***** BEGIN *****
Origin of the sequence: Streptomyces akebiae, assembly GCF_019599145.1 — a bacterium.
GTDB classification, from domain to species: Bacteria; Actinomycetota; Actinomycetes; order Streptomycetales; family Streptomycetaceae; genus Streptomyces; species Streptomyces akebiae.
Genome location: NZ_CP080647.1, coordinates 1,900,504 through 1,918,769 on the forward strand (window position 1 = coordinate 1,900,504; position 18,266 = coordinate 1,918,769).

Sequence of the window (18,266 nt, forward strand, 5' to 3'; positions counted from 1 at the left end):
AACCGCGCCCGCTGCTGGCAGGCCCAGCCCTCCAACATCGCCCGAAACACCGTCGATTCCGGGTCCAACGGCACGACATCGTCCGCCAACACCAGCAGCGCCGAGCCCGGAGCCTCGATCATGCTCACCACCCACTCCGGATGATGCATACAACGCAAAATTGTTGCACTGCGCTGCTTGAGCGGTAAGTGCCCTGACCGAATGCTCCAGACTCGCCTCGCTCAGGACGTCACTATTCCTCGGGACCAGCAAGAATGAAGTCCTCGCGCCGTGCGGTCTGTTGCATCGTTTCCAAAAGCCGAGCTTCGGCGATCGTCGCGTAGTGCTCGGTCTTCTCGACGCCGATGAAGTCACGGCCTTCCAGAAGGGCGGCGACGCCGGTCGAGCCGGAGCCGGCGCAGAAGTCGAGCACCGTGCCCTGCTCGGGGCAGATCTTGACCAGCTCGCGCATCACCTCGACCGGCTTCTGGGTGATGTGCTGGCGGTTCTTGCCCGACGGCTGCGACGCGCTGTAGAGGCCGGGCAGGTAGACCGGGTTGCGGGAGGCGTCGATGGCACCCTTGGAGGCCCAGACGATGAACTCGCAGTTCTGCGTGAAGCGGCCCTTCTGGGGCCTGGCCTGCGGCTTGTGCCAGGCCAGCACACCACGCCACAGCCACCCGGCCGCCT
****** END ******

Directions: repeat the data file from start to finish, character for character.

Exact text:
Origin of the sequence: Streptomyces akebiae, assembly GCF_019599145.1 — a bacterium.
GTDB classification, from domain to species: Bacteria; Actinomycetota; Actinomycetes; order Streptomycetales; family Streptomycetaceae; genus Streptomyces; species Streptomyces akebiae.
Genome location: NZ_CP080647.1, coordinates 1,900,504 through 1,918,769 on the forward strand (window position 1 = coordinate 1,900,504; position 18,266 = coordinate 1,918,769).

Sequence of the window (18,266 nt, forward strand, 5' to 3'; positions counted from 1 at the left end):
AACCGCGCCCGCTGCTGGCAGGCCCAGCCCTCCAACATCGCCCGAAACACCGTCGATTCCGGGTCCAACGGCACGACATCGTCCGCCAACACCAGCAGCGCCGAGCCCGGAGCCTCGATCATGCTCACCACCCACTCCGGATGATGCATACAACGCAAAATTGTTGCACTGCGCTGCTTGAGCGGTAAGTGCCCTGACCGAATGCTCCAGACTCGCCTCGCTCAGGACGTCACTATTCCTCGGGACCAGCAAGAATGAAGTCCTCGCGCCGTGCGGTCTGTTGCATCGTTTCCAAAAGCCGAGCTTCGGCGATCGTCGCGTAGTGCTCGGTCTTCTCGACGCCGATGAAGTCACGGCCTTCCAGAAGGGCGGCGACGCCGGTCGAGCCGGAGCCGGCGCAGAAGTCGAGCACCGTGCCCTGCTCGGGGCAGATCTTGACCAGCTCGCGCATCACCTCGACCGGCTTCTGGGTGATGTGCTGGCGGTTCTTGCCCGACGGCTGCGACGCGCTGTAGAGGCCGGGCAGGTAGACCGGGTTGCGGGAGGCGTCGATGGCACCCTTGGAGGCCCAGACGATGAACTCGCAGTTCTGCGTGAAGCGGCCCTTCTGGGGCCTGGCCTGCGGCTTGTGCCAGGCCAGCACACCACGCCACAGCCACCCGGCCGCCT